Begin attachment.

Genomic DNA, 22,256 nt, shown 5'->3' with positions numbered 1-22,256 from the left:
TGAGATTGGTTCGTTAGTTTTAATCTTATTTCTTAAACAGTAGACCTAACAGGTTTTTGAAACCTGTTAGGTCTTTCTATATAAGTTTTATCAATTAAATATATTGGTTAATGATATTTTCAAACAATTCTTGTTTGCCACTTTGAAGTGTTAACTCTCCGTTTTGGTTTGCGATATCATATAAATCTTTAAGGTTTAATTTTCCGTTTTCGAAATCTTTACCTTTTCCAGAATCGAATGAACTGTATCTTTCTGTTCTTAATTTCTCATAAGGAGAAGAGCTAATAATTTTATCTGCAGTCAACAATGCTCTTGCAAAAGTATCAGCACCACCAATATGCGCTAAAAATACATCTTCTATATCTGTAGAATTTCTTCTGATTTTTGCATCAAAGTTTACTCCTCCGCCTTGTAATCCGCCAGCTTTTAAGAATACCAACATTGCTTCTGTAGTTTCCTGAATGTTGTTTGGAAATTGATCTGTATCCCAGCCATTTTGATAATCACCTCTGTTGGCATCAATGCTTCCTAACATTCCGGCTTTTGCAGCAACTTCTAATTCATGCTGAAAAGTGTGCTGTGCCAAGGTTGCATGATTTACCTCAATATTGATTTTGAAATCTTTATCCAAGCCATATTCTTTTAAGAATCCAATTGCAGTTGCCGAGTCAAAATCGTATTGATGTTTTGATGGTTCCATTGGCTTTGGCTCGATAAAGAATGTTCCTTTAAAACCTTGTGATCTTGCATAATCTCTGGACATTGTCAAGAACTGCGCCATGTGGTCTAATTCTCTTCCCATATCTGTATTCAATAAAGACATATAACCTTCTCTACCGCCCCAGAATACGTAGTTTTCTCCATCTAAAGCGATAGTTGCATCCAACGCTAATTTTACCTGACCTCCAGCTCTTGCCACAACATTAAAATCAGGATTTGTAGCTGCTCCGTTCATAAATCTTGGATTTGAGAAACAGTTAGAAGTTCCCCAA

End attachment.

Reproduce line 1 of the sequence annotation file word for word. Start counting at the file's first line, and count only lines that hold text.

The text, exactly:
Genomic DNA, 22,256 nt, shown 5'->3' with positions numbered 1-22,256 from the left: